Any laceration of the hand has the potential to damage the nerves and tendons. In cases of suspected tendon lacerations, it is usually recommended to explore the wound and check the integrity of the tendon by direct visualisation.
If a tendon has been lacerated, direct repair is often possible. Following suturing of a tendon, recovery can take a while - it takes at least 12 weeks for a tendon to heal after a repair.
During the first six-week period, most patients are splinted full-time to prevent stretching at the repair site. It may take an extended period to regain smooth movement of the tendon and joints affected. Hand therapy is a very important part of rehabilitation following tendon repair surgery.
Unfortunately, many patients present with deep lacerations to their hands. Often, they will have damaged deep structures such as nerves of tendons. If there is any suspicion that a laceration extends deeply, an exploration in the operating theatre is often recommended.
The best way of assessing the integrity of the nerves and tendons is to explore the wound and view the structures directly.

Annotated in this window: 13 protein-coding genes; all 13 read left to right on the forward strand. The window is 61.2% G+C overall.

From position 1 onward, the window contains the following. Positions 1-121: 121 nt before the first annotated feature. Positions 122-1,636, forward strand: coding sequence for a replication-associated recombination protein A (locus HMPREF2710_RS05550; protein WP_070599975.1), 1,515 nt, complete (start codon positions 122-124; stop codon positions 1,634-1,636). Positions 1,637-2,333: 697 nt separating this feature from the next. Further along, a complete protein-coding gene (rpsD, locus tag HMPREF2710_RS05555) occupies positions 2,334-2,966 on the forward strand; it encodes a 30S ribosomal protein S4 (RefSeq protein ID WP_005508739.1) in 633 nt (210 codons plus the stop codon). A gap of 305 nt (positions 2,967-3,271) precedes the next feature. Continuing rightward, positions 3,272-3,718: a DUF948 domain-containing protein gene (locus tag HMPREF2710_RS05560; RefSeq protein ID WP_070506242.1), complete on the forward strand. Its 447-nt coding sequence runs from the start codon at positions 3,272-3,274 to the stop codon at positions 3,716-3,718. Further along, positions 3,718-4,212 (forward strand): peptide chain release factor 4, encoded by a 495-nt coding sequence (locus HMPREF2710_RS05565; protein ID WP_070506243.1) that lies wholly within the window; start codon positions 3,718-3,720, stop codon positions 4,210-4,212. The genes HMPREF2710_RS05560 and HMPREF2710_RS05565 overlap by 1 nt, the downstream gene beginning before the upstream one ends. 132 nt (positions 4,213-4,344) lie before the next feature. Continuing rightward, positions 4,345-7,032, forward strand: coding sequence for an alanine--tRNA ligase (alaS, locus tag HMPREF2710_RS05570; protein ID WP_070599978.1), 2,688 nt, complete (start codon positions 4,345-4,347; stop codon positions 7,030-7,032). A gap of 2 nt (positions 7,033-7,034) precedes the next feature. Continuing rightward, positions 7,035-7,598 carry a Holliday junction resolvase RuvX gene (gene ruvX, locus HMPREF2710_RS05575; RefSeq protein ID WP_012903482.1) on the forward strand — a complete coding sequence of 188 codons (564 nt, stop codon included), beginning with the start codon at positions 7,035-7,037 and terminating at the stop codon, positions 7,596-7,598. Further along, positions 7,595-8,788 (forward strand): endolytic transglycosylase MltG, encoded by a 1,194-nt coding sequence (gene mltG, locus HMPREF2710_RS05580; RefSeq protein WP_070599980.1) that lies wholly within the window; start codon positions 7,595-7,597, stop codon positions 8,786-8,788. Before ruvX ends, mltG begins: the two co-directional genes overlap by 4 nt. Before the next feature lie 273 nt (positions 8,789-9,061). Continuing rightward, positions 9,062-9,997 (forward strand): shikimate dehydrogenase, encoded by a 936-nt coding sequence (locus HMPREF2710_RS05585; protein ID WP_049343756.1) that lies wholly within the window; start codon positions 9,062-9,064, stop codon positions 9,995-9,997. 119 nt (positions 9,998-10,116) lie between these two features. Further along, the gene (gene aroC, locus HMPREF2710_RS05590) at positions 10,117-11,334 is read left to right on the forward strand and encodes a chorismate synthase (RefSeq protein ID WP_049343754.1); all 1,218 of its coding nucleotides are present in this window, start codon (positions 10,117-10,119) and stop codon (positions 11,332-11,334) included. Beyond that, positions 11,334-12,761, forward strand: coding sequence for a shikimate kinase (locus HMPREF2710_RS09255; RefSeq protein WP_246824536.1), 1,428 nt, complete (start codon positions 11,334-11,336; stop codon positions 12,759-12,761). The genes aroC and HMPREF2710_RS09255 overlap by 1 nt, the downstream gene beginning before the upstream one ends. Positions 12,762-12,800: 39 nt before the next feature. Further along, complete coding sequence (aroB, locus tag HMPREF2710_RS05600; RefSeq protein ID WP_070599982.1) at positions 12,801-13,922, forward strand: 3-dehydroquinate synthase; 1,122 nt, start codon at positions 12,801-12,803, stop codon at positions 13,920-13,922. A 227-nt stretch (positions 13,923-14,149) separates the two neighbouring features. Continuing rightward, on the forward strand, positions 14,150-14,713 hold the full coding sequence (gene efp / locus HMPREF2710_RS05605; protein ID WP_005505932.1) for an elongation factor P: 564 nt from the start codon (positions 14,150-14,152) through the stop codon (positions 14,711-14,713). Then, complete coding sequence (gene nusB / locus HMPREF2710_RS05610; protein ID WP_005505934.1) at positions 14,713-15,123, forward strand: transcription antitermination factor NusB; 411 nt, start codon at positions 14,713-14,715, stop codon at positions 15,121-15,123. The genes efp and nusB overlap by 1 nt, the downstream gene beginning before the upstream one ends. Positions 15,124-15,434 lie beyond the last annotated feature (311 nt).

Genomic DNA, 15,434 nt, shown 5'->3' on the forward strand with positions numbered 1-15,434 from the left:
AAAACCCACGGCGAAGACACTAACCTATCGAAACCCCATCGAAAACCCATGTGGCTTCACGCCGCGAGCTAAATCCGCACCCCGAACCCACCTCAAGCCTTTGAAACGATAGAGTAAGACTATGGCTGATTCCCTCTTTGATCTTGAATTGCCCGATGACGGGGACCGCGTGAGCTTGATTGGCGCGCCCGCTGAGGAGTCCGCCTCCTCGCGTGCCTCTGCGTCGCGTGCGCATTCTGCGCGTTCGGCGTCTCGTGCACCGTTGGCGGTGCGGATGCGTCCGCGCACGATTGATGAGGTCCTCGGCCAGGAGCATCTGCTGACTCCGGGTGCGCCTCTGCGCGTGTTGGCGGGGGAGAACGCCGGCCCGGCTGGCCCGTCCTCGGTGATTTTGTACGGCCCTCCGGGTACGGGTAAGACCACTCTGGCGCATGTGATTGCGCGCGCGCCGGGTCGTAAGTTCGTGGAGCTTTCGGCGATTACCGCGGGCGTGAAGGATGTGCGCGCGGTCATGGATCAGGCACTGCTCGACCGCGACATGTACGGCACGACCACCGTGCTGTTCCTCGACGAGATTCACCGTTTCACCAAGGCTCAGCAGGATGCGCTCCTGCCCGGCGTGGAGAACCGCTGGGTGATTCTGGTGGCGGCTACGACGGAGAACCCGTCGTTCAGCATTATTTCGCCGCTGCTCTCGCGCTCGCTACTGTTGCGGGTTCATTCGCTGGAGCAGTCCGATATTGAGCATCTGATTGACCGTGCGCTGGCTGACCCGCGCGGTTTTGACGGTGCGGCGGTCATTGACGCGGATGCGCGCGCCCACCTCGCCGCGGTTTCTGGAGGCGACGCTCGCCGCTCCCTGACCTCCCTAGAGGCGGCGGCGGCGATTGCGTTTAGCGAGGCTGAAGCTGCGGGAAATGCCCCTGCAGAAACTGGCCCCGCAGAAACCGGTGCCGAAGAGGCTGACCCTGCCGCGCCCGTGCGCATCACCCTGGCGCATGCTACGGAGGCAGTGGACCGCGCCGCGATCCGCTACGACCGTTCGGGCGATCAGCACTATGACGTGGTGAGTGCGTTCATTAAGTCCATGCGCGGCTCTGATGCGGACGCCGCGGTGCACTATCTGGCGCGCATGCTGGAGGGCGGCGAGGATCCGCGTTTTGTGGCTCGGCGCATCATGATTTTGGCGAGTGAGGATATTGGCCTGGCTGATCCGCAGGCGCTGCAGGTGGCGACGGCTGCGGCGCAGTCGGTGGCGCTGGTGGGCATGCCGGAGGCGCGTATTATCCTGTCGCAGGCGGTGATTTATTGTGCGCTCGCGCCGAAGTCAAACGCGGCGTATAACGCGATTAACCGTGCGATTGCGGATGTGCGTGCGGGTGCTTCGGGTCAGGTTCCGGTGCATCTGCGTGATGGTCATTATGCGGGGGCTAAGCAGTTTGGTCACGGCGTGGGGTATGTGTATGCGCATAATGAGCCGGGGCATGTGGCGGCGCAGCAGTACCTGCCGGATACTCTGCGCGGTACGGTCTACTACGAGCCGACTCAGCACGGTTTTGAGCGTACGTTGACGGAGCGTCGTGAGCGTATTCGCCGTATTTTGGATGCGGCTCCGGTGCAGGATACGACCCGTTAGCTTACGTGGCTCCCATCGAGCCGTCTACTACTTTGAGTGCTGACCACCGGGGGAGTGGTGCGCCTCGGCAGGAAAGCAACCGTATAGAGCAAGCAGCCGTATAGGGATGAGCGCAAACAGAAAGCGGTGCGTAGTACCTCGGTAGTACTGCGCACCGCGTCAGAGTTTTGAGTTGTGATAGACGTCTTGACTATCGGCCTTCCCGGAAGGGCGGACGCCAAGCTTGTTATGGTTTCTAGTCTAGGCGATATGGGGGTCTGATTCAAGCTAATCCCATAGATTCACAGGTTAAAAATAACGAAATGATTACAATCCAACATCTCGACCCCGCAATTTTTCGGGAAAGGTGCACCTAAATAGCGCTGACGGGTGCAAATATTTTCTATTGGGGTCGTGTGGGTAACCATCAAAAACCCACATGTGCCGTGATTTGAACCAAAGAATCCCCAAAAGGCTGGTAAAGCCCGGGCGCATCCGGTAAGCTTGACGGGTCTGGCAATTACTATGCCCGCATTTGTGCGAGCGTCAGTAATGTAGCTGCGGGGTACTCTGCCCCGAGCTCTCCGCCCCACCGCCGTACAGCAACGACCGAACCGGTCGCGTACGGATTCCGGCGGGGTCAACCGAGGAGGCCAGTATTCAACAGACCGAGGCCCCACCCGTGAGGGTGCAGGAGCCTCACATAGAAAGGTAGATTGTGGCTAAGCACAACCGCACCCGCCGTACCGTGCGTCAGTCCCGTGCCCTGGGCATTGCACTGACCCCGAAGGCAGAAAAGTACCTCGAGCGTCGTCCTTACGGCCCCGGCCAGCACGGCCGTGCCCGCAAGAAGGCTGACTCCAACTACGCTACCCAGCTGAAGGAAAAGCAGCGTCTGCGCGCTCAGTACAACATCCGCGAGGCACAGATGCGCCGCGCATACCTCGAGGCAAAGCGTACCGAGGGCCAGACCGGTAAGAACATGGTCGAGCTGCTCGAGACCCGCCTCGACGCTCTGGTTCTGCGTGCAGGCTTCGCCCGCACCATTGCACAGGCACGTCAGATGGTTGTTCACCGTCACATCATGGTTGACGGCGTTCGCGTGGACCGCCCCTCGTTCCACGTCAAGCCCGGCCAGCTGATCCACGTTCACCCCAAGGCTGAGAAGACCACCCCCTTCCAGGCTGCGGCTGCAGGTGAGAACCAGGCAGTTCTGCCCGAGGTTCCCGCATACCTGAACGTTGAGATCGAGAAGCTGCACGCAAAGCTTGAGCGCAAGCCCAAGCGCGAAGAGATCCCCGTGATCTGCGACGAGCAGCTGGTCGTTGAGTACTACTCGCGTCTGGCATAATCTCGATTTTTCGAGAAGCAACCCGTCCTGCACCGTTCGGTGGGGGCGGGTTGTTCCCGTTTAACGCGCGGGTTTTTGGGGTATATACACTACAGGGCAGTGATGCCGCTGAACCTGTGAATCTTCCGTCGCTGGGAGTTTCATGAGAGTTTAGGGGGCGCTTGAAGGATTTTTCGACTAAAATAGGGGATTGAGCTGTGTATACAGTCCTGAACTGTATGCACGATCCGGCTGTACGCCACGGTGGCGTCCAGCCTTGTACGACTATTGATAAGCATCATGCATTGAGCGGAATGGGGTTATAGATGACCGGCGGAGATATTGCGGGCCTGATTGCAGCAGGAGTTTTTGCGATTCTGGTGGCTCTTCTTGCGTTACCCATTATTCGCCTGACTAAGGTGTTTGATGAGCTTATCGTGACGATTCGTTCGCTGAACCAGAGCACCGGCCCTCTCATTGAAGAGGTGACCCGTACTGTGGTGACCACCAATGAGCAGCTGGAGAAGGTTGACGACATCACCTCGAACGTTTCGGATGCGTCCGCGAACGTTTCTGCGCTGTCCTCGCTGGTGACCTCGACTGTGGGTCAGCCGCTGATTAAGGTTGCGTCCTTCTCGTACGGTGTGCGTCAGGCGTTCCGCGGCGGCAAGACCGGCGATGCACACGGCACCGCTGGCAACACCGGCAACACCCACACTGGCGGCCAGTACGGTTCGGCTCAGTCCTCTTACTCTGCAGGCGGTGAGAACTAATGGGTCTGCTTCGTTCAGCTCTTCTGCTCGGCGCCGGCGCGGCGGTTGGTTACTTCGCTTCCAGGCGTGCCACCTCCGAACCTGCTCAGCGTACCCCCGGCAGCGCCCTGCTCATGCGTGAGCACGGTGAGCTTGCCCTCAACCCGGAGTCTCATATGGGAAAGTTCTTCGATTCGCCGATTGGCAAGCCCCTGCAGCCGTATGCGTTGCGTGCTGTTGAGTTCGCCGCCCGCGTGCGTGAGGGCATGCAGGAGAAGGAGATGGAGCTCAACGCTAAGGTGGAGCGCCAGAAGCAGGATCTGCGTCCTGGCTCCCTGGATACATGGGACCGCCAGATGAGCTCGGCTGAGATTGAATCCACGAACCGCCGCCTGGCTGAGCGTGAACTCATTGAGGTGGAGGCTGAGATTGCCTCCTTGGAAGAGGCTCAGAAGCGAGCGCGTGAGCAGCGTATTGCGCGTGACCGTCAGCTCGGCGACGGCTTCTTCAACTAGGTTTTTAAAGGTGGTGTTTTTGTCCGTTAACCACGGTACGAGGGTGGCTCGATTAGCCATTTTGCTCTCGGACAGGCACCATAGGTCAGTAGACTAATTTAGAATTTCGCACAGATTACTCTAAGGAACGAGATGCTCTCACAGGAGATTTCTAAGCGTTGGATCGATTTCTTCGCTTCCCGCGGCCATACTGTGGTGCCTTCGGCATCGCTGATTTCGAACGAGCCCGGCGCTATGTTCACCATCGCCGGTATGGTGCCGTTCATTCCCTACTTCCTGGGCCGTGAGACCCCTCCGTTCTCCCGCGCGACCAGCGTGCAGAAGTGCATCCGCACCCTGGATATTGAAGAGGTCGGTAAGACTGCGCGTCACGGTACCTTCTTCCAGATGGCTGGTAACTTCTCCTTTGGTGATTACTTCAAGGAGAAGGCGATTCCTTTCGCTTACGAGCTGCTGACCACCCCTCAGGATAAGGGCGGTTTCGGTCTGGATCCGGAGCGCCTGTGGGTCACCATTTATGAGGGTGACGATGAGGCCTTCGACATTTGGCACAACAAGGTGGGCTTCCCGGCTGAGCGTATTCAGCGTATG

Surgery for deep laceration
Once a nerve has been cut, the patient may lose sensation in the area supplied by the nerve. The aim of surgery is to reconnect the nerve tube, through which the nerve cell grows. Once the nerve cell has been cut, the distal (the furthest from the body) end of the nerve will die back.
It is very important to reconnect the nerve ends to each other so there is a pathway for the regenerating nerve to grow along. The process of nerve recovery is very slow. Following surgery, the region may require a period wearing a splint to protect the repair.
The recovery in sensation however can take many months and it may even be up to two years before the final outcome is achieved. If a nerve has been cut that supplies muscle function, this may result in weakness and wasting of the muscles.
If a nerve has been lacerated and the patient chooses not to have a repair, there is very little chance of recovery.